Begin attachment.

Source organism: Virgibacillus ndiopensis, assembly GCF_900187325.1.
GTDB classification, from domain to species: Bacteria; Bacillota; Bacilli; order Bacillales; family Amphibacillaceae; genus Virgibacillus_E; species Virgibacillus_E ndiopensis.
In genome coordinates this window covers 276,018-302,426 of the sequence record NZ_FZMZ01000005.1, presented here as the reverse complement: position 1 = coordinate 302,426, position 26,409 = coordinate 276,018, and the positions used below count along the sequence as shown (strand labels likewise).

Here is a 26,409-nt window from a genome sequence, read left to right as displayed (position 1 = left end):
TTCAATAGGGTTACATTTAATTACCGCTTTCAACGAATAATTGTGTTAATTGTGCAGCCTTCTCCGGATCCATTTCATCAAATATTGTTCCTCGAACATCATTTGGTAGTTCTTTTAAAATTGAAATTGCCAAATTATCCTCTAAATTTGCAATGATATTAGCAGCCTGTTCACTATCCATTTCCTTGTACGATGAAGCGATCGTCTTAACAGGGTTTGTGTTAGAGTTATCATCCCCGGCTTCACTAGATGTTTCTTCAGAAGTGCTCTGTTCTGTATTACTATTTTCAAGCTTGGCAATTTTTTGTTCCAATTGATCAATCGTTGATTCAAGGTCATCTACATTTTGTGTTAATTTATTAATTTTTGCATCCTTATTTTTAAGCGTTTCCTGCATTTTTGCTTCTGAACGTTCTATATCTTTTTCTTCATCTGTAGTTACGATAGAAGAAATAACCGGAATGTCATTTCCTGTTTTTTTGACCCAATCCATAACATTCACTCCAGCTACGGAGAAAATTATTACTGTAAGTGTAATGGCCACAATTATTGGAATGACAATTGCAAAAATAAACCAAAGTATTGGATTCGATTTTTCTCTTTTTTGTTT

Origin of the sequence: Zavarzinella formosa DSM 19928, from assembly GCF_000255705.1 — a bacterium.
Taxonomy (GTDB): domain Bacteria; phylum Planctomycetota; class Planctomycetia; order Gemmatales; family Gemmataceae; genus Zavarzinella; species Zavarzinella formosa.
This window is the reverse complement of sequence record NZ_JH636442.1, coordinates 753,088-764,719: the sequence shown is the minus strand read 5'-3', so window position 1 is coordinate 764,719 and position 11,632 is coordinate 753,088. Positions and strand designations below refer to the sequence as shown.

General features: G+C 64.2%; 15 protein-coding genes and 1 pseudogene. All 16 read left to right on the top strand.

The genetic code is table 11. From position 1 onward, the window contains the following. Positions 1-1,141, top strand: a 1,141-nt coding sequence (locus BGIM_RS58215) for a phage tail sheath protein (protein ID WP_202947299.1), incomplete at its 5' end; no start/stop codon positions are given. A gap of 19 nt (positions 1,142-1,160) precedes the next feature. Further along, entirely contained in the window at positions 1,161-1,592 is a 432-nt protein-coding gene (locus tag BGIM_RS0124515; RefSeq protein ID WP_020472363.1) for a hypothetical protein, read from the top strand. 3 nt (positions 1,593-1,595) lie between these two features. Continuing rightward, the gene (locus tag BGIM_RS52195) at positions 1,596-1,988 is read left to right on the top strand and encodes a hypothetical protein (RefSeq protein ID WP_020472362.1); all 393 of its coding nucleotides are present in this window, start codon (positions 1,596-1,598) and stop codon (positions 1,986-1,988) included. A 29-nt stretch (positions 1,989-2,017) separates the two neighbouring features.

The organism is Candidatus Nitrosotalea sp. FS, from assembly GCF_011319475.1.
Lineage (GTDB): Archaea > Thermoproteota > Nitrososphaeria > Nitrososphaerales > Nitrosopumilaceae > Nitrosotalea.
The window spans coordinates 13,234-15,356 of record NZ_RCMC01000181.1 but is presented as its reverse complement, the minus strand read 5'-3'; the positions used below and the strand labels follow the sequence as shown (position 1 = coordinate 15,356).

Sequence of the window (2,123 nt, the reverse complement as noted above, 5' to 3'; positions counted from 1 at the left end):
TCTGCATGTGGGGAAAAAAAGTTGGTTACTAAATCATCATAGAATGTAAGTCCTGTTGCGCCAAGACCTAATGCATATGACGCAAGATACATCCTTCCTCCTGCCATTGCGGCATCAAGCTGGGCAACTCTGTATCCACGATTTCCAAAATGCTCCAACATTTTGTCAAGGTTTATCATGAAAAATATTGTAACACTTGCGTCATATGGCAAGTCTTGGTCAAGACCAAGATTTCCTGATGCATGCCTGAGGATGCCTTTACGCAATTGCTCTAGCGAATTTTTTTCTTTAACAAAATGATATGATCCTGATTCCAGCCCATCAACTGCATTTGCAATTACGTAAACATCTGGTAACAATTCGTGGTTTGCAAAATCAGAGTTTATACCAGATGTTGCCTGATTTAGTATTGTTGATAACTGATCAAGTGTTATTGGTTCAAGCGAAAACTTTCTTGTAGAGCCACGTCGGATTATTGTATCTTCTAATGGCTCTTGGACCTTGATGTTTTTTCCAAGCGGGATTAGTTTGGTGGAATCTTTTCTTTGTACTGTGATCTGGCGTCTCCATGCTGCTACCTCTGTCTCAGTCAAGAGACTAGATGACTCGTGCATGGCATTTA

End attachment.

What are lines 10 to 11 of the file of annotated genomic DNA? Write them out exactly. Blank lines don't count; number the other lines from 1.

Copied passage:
The genetic code is table 11. From position 1 onward, the window contains the following. Positions 1-1,141, top strand: a 1,141-nt coding sequence (locus BGIM_RS58215) for a phage tail sheath protein (protein ID WP_202947299.1), incomplete at its 5' end; no start/stop codon positions are given. A gap of 19 nt (positions 1,142-1,160) precedes the next feature. Further along, entirely contained in the window at positions 1,161-1,592 is a 432-nt protein-coding gene (locus tag BGIM_RS0124515; RefSeq protein ID WP_020472363.1) for a hypothetical protein, read from the top strand. 3 nt (positions 1,593-1,595) lie between these two features. Continuing rightward, the gene (locus tag BGIM_RS52195) at positions 1,596-1,988 is read left to right on the top strand and encodes a hypothetical protein (RefSeq protein ID WP_020472362.1); all 393 of its coding nucleotides are present in this window, start codon (positions 1,596-1,598) and stop codon (positions 1,986-1,988) included. A 29-nt stretch (positions 1,989-2,017) separates the two neighbouring features.

The organism is Candidatus Nitrosotalea sp. FS, from assembly GCF_011319475.1.